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I was trying to test xxhash function. So I wrote a simple program that generates UUIDs and pass it to XXH32 function. Here is my program:

#define UUID_LEN 36

int main(int argc, char **argv)
{
    uuid_t id;
    char cid[UUID_LEN + 1];

    int hash_count = atoi(argv[1]);
    unsigned int hash[hash_count];

    for(int i = 0;i < hash_count;i++) {
        uuid_generate_random(id);
        uuid_unparse(id, cid);

        hash[i] = XXH32(cid, UUID_LEN, time(NULL));

        uuid_clear(id);
    }

    return 0;
}

I pass number of hash generation as argument(./main 100). Program works fine but when I pass 1 million it shows: Segmentation fault (core dumped). I installed all debuginfo packages. When I open core file with gdb it shows:

Reading symbols from /home/m.azimi/projects/testtommy/main...done.
[New LWP 8117]
Core was generated by `./main 10000000'.
Program terminated with signal 11, Segmentation fault.
#0  0x00000000004008e0 in main (argc=2, argv=0x7fffe19da598) at main.c:19
19          uuid_generate_random(id);

I tried it with uuid_generate which doesn't help. I use fedora 19 with completely updated packages. You can download core file from here.

[UPDATE]

Based on @Tarik comment I changed to hash[i % 10000] = XXH32(cid, UUID_LEN, time(NULL)); and it is now working fine. Also I'm only saving the generated integer hashes. So memory usage is 10,000,000 * 4 byte = 40MB. Next I changed the program to this:

int main(int argc, char **argv)
{
    /* allocate 10 million 4byte chunk = 40MB */
    unsigned int hash[10000000];

    return 0;
}

This is also crashes with core:

[New LWP 13593]
Core was generated by `./main'.
Program terminated with signal 11, Segmentation fault.
#0  0x000000000040068b in main (argc=<error reading variable: Cannot access memory at address 0x7fff244a388c>, 
    argv=<error reading variable: Cannot access memory at address 0x7fff244a3880>) at main.c:9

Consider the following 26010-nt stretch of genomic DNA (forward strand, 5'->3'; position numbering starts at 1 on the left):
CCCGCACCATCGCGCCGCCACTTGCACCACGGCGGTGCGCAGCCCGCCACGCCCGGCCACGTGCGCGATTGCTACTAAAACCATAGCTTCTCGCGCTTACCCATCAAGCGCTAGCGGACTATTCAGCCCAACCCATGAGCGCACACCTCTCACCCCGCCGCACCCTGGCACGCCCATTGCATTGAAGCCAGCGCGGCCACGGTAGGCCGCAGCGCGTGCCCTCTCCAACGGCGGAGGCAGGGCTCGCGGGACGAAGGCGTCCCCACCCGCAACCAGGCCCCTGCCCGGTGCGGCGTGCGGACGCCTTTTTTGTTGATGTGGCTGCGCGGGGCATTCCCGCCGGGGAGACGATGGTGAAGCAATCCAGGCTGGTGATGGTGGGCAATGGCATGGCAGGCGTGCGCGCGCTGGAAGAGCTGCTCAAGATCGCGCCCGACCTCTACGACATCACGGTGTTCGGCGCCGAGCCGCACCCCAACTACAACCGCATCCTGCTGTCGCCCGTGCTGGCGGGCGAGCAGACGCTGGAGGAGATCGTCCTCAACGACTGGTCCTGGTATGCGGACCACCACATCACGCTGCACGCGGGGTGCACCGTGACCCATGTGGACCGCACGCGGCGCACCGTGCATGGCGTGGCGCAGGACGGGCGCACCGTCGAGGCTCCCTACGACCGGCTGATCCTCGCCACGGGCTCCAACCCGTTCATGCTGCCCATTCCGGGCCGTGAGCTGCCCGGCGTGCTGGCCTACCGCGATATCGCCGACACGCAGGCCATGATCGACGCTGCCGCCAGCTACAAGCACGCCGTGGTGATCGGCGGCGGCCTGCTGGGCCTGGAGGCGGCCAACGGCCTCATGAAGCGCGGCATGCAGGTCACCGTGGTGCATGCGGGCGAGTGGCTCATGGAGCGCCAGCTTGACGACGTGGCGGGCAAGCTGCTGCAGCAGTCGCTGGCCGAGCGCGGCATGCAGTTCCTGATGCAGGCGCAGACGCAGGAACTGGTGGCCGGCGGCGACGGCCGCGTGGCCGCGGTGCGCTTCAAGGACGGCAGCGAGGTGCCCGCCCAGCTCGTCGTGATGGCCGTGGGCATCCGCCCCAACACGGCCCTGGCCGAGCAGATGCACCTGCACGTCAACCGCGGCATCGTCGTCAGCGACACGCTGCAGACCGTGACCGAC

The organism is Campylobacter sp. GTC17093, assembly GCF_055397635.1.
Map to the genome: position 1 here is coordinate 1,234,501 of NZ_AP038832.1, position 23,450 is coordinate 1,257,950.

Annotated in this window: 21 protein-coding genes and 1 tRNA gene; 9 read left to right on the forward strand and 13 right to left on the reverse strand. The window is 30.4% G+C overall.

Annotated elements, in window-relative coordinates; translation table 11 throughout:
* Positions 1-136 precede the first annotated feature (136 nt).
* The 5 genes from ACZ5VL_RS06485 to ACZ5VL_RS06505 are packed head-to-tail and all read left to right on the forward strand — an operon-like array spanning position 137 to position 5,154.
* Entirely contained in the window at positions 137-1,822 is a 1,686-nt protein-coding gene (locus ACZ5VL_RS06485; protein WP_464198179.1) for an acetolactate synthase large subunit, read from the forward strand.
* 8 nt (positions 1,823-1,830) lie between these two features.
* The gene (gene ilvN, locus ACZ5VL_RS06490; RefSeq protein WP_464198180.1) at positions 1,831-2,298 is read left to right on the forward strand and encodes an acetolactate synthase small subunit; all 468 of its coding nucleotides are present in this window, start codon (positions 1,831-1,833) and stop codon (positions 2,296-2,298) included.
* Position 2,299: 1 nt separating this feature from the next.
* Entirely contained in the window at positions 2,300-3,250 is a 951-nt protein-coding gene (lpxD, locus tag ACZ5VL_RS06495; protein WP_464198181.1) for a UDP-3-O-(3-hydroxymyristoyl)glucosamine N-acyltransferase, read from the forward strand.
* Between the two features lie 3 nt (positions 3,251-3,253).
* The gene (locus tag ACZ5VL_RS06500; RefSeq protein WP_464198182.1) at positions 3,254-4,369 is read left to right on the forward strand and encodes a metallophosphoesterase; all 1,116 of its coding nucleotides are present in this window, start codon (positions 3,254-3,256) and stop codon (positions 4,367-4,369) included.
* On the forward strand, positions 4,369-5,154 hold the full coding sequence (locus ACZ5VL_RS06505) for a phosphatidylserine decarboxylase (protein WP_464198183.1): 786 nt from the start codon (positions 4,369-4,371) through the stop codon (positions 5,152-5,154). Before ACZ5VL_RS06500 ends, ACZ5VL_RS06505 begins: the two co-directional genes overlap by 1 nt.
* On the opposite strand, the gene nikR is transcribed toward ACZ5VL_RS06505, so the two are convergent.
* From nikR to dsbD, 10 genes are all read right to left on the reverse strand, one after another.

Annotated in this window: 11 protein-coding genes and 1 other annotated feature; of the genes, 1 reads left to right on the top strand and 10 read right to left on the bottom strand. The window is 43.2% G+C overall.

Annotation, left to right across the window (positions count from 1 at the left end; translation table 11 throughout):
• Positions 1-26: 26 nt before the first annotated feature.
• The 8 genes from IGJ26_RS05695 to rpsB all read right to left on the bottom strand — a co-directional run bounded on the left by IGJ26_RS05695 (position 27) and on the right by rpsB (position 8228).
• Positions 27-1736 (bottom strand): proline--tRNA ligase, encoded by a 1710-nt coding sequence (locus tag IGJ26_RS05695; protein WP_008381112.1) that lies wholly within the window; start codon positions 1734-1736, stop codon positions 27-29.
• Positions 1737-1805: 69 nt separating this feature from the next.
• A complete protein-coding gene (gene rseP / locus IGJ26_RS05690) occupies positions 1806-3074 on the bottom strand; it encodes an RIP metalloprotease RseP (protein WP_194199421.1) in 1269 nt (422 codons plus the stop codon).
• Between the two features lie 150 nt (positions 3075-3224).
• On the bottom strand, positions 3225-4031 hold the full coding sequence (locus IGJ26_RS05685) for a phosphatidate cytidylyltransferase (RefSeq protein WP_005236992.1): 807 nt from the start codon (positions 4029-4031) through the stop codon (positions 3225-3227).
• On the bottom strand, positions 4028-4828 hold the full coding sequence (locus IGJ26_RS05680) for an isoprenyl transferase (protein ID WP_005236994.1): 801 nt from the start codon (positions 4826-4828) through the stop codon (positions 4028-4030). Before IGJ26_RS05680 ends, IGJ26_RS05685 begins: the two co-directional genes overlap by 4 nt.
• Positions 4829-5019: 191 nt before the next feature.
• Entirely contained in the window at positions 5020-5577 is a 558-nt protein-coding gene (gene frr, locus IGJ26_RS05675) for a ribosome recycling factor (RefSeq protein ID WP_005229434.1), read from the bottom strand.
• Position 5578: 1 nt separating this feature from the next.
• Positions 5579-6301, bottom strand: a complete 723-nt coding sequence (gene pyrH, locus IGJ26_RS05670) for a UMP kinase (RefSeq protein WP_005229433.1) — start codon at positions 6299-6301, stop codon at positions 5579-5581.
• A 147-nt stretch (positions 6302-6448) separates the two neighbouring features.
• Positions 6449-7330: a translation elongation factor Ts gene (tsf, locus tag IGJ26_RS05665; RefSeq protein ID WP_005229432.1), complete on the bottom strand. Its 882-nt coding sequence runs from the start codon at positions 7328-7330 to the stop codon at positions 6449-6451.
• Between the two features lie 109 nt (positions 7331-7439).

9   {

The new core file can be downloaded from here. Why this should happen? Is there any OS level limit? Is this allocating memory from stack instead of heap? Because unsigned int *hash = (unsigned int *) malloc(sizeof(unsigned int) * 10000000); works with no problem.

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What is XXH32? And btw, a uuid needs 32 bytes not 36. –  alk Oct 22 '13 at 9:45
    
@alk uuid_unparse man page says: The uuid_unparse function converts the supplied UUID from the binary representation into a 36-byte string (plus tailing '\0') of the form 1b4e28ba-2fa1-11d2-883f-0016d3cca427. XXH32 is hash function in xxhash library. I'm feeding it with string representation of UUID. –  Majid Azimi Oct 22 '13 at 9:55
    
Uh yes, you are correct I forgot the dashes. –  alk Oct 22 '13 at 10:19
    
The amount of memory used is 37 X 10,000,000 = 370MB. Not much. Yet maybe it's a heap memory issue. Could you test the same code without storing each of the generated UUIDs. Alternatively, you could declare hash[10000] and do hash[i%10000] = XXH32(cid, UUID_LEN, time(NULL)); –  Tarik Oct 22 '13 at 11:19
    
The next thing you might want to do is just allocate 370MB in chuncks of 37 bytes and see what happens. I mean just try that without doing any other processing. The goal of the experiment is to confirm that it is a purely memory allocation issue. –  Tarik Oct 22 '13 at 12:04

1 Answer 1

up vote 1 down vote accepted

I think I nailed it. use malloc() to dynamically allocate memory from the heap instead of the stack. I remember facing the same problem in the past.

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